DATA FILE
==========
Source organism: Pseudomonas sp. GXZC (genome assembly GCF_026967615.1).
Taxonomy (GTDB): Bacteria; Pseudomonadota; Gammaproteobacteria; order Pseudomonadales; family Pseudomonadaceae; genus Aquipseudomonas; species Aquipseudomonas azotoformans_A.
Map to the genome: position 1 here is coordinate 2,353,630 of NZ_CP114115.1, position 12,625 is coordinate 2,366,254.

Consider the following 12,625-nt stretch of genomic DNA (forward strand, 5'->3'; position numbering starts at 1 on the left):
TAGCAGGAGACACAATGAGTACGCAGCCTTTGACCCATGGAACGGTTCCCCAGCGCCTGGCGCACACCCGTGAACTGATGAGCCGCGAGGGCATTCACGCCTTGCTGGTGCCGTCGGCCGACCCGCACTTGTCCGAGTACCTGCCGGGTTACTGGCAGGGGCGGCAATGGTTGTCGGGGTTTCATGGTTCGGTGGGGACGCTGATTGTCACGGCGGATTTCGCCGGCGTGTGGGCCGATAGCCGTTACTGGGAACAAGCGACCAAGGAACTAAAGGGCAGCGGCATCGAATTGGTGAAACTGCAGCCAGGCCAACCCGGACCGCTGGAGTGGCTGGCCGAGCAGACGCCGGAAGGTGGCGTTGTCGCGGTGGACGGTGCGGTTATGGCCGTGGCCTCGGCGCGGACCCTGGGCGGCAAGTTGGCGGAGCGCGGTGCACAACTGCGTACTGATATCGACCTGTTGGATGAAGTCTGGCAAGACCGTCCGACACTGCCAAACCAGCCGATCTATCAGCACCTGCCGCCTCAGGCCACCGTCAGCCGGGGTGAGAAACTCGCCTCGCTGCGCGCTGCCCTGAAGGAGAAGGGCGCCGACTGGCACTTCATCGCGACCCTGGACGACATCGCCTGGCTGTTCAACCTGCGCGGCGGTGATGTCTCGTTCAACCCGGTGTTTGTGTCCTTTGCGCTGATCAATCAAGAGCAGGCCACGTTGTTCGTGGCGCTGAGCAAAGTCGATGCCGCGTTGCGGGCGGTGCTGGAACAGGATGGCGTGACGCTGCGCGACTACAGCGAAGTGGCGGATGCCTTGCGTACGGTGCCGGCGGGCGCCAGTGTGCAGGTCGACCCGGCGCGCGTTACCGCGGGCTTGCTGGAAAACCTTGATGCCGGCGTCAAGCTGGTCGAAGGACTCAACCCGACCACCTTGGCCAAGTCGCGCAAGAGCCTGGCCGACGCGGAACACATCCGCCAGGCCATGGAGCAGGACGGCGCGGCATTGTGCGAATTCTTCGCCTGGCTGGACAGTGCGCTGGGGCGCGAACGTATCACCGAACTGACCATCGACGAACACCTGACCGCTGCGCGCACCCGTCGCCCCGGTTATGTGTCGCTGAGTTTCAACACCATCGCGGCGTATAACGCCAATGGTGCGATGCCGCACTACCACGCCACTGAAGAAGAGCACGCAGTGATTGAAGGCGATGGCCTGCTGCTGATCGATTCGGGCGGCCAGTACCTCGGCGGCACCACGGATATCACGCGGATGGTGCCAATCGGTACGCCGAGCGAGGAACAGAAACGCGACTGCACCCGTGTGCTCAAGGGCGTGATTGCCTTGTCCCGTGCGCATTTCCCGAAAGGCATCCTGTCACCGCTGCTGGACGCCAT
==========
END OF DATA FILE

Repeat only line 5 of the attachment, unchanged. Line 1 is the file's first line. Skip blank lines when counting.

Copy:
TAGCAGGAGACACAATGAGTACGCAGCCTTTGACCCATGGAACGGTTCCCCAGCGCCTGGCGCACACCCGTGAACTGATGAGCCGCGAGGGCATTCACGCCTTGCTGGTGCCGTCGGCCGACCCGCACTTGTCCGAGTACCTGCCGGGTTACTGGCAGGGGCGGCAATGGTTGTCGGGGTTTCATGGTTCGGTGGGGACGCTGATTGTCACGGCGGATTTCGCCGGCGTGTGGGCCGATAGCCGTTACTGGGAACAAGCGACCAAGGAACTAAAGGGCAGCGGCATCGAATTGGTGAAACTGCAGCCAGGCCAACCCGGACCGCTGGAGTGGCTGGCCGAGCAGACGCCGGAAGGTGGCGTTGTCGCGGTGGACGGTGCGGTTATGGCCGTGGCCTCGGCGCGGACCCTGGGCGGCAAGTTGGCGGAGCGCGGTGCACAACTGCGTACTGATATCGACCTGTTGGATGAAGTCTGGCAAGACCGTCCGACACTGCCAAACCAGCCGATCTATCAGCACCTGCCGCCTCAGGCCACCGTCAGCCGGGGTGAGAAACTCGCCTCGCTGCGCGCTGCCCTGAAGGAGAAGGGCGCCGACTGGCACTTCATCGCGACCCTGGACGACATCGCCTGGCTGTTCAACCTGCGCGGCGGTGATGTCTCGTTCAACCCGGTGTTTGTGTCCTTTGCGCTGATCAATCAAGAGCAGGCCACGTTGTTCGTGGCGCTGAGCAAAGTCGATGCCGCGTTGCGGGCGGTGCTGGAACAGGATGGCGTGACGCTGCGCGACTACAGCGAAGTGGCGGATGCCTTGCGTACGGTGCCGGCGGGCGCCAGTGTGCAGGTCGACCCGGCGCGCGTTACCGCGGGCTTGCTGGAAAACCTTGATGCCGGCGTCAAGCTGGTCGAAGGACTCAACCCGACCACCTTGGCCAAGTCGCGCAAGAGCCTGGCCGACGCGGAACACATCCGCCAGGCCATGGAGCAGGACGGCGCGGCATTGTGCGAATTCTTCGCCTGGCTGGACAGTGCGCTGGGGCGCGAACGTATCACCGAACTGACCATCGACGAACACCTGACCGCTGCGCGCACCCGTCGCCCCGGTTATGTGTCGCTGAGTTTCAACACCATCGCGGCGTATAACGCCAATGGTGCGATGCCGCACTACCACGCCACTGAAGAAGAGCACGCAGTGATTGAAGGCGATGGCCTGCTGCTGATCGATTCGGGCGGCCAGTACCTCGGCGGCACCACGGATATCACGCGGATGGTGCCAATCGGTACGCCGAGCGAGGAACAGAAACGCGACTGCACCCGTGTGCTCAAGGGCGTGATTGCCTTGTCCCGTGCGCATTTCCCGAAAGGCATCCTGTCACCGCTGCTGGACGCCAT